Professor Maarten Hajer of Utrecht University in the Netherlands authored the report, released by the UN’s International Research Panel (IRP), which is comprised of 34 scientists and 30 governments
“All of the harmful effects on the environment and on health needs to be priced into food products,” Hajer told The Washington Post. “I think it is extremely urgent.”
Meat, he argued, should be taxed at the wholesale level to raise the price and deter consumption. He and other members of the IRP assert that livestock creates 14.5 percent of the greenhouse gas emissions that the panel says contribute to climate change.
Taxes are needed to deter increases in meat consumption in nations like China, he said.
“We think it’s better to price meats earlier in the chain,” Hajer told The Guardian. “It’s sexier to tax it at the consumer level, but not as effective.”
“If we were all to copycat the way in which we feed ourselves in North America or Europe [with meat], the planet would be in deep trouble,” Hajer added.
Nations should discourage their citizens from eating meat, the report says.
“This report shows our current food system has to change because it’s not sustainable,” Hajer said.
Chicken and dairy consumption is expected to increase by 20 percent in the next decade, and beef and pork consumption by 14 percent over that time span, according to the report.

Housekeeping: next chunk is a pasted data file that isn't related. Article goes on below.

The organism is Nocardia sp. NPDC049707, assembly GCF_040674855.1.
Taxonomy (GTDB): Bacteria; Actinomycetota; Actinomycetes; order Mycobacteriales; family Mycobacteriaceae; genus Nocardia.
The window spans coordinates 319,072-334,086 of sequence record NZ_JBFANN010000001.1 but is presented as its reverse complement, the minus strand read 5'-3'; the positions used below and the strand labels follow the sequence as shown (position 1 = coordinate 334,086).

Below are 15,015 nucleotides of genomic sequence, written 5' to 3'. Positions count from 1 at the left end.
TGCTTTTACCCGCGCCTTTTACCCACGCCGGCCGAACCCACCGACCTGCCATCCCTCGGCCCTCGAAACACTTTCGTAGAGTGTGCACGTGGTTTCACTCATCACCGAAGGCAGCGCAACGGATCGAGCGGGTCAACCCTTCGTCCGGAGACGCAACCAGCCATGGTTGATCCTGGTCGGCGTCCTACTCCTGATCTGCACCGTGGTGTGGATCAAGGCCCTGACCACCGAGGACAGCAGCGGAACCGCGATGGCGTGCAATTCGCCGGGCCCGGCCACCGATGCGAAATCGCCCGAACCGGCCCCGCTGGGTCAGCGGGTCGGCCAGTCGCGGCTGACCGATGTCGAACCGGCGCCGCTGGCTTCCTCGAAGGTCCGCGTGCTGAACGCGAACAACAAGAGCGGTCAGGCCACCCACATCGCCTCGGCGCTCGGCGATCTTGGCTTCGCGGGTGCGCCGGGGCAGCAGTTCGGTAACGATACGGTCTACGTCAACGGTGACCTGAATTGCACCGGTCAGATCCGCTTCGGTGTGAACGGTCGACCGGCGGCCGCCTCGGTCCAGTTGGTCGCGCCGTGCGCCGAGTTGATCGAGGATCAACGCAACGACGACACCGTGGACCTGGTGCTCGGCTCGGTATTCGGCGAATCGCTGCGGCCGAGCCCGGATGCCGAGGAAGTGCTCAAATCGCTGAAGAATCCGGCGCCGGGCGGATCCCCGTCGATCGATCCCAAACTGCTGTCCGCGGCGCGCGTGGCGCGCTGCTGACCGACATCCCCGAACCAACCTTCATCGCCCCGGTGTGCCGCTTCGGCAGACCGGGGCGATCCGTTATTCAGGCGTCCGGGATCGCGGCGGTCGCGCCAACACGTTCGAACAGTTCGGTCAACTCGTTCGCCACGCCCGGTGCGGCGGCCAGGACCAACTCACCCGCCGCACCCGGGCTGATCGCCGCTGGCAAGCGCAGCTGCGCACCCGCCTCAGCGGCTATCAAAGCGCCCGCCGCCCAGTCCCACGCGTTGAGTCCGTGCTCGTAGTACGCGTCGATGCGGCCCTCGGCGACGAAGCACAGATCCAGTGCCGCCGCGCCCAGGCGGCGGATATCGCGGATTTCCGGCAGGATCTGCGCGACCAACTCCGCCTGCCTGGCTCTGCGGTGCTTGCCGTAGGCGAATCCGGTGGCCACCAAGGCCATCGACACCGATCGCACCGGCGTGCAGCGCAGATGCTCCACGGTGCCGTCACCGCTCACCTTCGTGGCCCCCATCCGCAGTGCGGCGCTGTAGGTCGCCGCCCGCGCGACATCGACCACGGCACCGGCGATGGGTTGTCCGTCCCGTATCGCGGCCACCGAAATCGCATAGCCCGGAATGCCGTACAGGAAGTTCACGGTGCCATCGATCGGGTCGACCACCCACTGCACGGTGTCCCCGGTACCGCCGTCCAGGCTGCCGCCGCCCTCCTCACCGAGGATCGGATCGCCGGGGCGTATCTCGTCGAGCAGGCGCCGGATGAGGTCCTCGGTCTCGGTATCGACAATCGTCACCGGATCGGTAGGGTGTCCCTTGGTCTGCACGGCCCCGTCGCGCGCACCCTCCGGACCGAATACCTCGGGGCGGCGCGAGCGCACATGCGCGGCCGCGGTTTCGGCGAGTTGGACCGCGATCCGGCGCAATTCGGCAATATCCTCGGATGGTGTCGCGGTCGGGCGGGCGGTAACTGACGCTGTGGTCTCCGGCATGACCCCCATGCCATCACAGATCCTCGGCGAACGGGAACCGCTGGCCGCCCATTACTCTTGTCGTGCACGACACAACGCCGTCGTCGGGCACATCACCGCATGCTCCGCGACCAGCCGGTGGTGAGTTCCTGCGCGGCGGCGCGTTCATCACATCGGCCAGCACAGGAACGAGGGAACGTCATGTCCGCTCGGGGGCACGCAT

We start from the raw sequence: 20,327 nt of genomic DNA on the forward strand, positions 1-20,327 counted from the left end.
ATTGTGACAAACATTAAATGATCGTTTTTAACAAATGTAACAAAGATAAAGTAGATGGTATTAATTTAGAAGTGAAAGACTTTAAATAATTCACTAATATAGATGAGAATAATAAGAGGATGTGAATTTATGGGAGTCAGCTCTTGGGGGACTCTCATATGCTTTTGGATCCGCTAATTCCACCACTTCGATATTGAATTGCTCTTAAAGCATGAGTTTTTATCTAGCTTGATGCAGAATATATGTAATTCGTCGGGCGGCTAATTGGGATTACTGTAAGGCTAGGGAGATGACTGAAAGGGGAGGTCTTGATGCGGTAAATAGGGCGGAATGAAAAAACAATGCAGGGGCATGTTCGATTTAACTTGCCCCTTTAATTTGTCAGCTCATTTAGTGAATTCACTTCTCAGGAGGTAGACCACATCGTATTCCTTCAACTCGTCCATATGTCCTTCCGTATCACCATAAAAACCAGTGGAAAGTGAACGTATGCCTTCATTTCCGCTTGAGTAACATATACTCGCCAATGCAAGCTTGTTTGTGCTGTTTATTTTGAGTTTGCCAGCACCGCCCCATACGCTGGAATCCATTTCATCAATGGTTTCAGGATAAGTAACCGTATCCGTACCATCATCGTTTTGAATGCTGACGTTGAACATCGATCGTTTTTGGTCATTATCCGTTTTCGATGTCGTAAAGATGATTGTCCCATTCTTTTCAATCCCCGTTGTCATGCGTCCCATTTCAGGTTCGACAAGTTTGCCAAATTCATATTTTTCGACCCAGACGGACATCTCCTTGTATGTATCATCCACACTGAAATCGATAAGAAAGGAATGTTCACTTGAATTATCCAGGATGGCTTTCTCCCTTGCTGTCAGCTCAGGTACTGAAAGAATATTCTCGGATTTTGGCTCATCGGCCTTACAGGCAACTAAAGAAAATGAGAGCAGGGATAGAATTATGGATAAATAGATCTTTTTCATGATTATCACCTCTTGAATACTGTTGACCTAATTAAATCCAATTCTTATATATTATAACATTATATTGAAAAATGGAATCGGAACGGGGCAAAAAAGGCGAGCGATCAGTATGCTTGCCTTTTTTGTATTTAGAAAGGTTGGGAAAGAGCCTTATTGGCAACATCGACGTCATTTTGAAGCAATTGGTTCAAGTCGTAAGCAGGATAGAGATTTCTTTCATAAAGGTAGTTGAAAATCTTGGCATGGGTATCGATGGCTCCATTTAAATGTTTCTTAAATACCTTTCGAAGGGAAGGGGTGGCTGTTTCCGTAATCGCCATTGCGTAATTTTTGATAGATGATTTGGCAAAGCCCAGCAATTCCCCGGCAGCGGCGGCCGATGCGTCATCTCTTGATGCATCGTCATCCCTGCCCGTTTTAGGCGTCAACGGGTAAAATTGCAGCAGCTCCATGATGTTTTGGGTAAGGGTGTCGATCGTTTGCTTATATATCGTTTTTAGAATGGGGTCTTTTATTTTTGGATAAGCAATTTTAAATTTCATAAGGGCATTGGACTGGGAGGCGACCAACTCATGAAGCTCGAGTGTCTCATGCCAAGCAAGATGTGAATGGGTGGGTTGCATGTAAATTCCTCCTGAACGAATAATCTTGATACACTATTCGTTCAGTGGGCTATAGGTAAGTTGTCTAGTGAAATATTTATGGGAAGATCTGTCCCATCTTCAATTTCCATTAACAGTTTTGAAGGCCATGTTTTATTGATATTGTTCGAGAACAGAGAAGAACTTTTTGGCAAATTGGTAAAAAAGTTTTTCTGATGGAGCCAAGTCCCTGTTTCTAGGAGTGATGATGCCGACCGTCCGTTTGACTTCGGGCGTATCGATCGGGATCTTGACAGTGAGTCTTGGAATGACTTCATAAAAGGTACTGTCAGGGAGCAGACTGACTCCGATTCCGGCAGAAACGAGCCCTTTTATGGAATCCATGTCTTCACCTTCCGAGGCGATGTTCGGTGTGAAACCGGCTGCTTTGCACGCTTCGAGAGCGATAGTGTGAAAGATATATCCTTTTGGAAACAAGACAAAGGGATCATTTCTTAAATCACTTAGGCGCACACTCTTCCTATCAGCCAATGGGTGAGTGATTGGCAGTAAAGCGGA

“Dealing with consumer choices is an extremely touchy issue, but you have to deal with it, because there will consequences,” former European Union environment commissioner Janez Potocnik told The Guardian. Potocnik is co-chairman of the IRP. “The time is coming when we will not be able to sweep it any more under the carpet.”
Rachel Premack, a columnist for The Washington Post’s Wongblog, said the UN’s report deserves serious consideration in the United States.
“It may be delicious, but the evidence is accumulating that meat, particularly red meat, is just a disaster for the environment — and not so great for human beings, either,” she wrote, asserting that agriculture consumes 80 percent of water in the US – most of that being for meat. “… For a kilogram of red meat, you need considerably more water than for plant products.”
Premack added, “Along with a tax, a meat cutback could be achieved by making plant-based diets more appealing and less expensive.”